From cosmic rays and spatial awareness to cutting edge healing technology, co-producing the 1851der Tent on behalf of the Royal Commission for 1851 is one of the most creative challenges in the Big Ideas’ year.
The Commission supports dozens of young scientists, engineers and designers through their Awards programme to realise their potential through innovative and exciting research. At Big Ideas, we work with the Award Holders to celebrate their work at the Great Exhibition Road Festival, which is itself a direct legacy of the original Great Exhibition organised by the Royal Commission in 1851.
The process starts in the winter when the Commission invites Award Holders to join us for a development day. It’s a chance to share their research and to discuss about how information which might seem inaccessible can be explored at a big public festival. With audiences ranging from very young to seniors, ideas need to be playful and creative without diluting the intellectual content.
This year the 1851der Tent featured three Award Holders’ work with support from many others who volunteered in the tent.
Dr Patrick Stowell’s cosmic ray shower was a runaway success with queues to get in blocking the road on both days. Some festival goers waited 20 minutes to go in, and went straight back to the end of the queue for another visit. Cosmic rays reach earth from deep space and are produced when stars super nova (or die). Although we don’t feel them they fall all around us and all through us constantly.
The 1851der cosmic ray shower used a detector connected to lights and sounds which responded to rays as they passed through. Aside from the insight into interstellar particles, Patrick was on hand to explain how he is applying this technology to smart irrigation sensors.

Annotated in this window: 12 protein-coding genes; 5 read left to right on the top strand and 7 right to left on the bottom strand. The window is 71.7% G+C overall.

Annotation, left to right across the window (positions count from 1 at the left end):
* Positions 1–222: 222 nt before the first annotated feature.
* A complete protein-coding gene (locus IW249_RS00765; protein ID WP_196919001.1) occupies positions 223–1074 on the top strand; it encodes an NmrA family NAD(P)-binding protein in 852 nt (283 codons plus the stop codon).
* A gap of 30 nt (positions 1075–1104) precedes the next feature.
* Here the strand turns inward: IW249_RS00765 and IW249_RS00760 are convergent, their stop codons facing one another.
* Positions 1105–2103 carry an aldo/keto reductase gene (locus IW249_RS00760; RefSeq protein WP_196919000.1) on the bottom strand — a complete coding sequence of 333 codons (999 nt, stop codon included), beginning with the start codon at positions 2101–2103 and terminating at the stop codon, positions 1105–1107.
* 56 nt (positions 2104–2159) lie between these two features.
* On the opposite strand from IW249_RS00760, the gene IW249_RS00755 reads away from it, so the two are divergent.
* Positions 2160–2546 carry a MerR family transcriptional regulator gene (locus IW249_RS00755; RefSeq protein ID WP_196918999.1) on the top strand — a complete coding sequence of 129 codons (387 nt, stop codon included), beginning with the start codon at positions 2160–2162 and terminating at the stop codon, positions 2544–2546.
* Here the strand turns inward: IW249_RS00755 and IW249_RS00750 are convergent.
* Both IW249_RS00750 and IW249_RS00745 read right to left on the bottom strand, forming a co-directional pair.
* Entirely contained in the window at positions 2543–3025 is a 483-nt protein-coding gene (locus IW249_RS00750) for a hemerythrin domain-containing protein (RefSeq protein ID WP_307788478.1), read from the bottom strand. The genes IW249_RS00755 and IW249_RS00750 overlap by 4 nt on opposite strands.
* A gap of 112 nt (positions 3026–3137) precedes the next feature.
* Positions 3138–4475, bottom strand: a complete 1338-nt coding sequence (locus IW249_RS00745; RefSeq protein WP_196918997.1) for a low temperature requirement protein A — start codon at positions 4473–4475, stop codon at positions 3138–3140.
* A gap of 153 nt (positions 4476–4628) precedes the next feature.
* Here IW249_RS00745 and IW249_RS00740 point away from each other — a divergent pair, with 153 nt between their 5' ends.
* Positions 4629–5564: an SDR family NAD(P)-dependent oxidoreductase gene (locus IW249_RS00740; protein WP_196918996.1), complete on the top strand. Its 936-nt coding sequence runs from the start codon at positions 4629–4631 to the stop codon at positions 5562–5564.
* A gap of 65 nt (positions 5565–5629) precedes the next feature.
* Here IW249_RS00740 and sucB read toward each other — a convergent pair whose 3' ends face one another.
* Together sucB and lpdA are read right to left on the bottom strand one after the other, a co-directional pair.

Steph Jump’s research focuses on creating games for children that aid spatial reasoning. Spatial awareness skills are integral for engineering and STEM, however, many games designed for young girls do not utilise these skills; Steph is aiming to solve this problem of which – rather like the cosmic rays – most of us are completely unaware. Her hands-on spatial awareness games were in constant demand, and Steph was able to discuss the spatial awareness conundrum with parents while their children tackled puzzles and challenges.
The final display delved into a complex innovation in the field of wound healing. The protein pinball machine interpreted Magdalene Ho’s research with support from design Award Holder Jacob Wellsbury. This was a fun and innovative way of showing festival goers how protein moves around the body, and Ho’s research on how we can use this to help people’s wounds heal faster using a little understood process called TrAPs.
Mag also provided bone samples from a rat femur to illustrate the types of injury which might benefit. The opportunity to look at these through microscopes was a draw to young and old alike.
Younger festival goers were also invited to draw themselves as future Royal Commission of 1851 award winning scientists. They put these pictures, as well as an idea about what they may like to research, on the wall. This wall became a lovely visualisation of the future of science and the many varied interests of the festival goers with around 600 faces added to the board.
Over 50,000 people attended and engaged with festival activities over the course of the weekend and it was a pleasure to be a part of such a huge celebration of science and innovation.
The Great Exhibition Road Festival is a free two-day celebration of curiosity, discovery and exploration in South Kensington, with partners and institutions across the South Kensington Estate hosting special events and exhibitions during that time.